“You can’t keep her in the dark,” Dan says, startling the Doctor and her cup of boiling water. She sighs as it spills out of the mug. “Me? I don’t mind. We all have our secrets, Doc. But Yaz likes you. But she won’t much for much longer if you don’t start telling her things.”


“I’m waiting until the beach,” the Doctor frowns. It sounds feeble to her own ears.


“She told you she loves you, Doc.” He glances back at Yaz who’s spread herself across the mattress, the Doctor’s childhood bear close to her chest. He suspects she’s asleep, but the Doctor knows otherwise. She knows the faint sounds of Yaz sleeping like she knows a map of the stars; like she knows the specks in Yaz’s brown eyes. “Don’t let that go.”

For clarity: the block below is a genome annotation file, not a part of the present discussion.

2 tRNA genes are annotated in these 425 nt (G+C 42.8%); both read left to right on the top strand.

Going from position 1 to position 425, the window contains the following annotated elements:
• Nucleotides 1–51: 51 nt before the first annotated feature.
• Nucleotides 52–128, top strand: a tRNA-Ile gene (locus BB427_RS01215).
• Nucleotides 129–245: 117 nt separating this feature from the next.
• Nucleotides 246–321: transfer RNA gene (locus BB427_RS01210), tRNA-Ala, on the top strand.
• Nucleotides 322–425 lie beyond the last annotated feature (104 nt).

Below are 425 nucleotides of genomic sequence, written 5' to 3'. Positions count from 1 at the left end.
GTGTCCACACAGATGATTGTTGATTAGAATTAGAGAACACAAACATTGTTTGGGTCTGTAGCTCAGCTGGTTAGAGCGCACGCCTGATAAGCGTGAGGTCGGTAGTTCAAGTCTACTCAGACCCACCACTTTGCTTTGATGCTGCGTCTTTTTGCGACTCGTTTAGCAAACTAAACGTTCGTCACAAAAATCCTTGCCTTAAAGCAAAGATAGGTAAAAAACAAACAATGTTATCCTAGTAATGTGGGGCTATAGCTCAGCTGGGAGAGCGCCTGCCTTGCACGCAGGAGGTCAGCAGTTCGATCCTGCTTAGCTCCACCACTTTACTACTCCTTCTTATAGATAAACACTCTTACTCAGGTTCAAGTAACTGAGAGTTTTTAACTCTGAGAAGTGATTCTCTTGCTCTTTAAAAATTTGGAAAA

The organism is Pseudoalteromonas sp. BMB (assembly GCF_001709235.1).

He wanders off, presumably to his bedroom the TARDIS designated him, taking her custard creams with him. She scowls heatlessly.



“Can I sit?” The Doctor asks Yaz hesitantly. She pats the empty space on the mattress beside her and it takes the Doctor all of her effort to not collapse onto it. “The bedrooms are more comfortable than the Old Girl’s floors, y’know.”


Yaz shrugs. “I know. But I’d much rather sleep here, with you, so I know you’re not overexerting yourself, even if you don’t sleep yourself.”


“I sleep,” the Doctor protests before swallowing her own tongue when Yaz raises her eyebrows. “Fine. I don’t sleep because of nightmares. I’ve been in this Universe for an incomprehensibly long time, Yaz. I’ve seen more than you could ever imagine. I don’t want to wake you up, and I don’t want to face those things; so I don’t sleep.” Plus, Time Lord biology .


Yaz places her soft hands over the Doctor’s fists and leans forward, searching for something within the Doctor’s eyes. The Doctor figures she finds it because her features soften. “Then tell me.”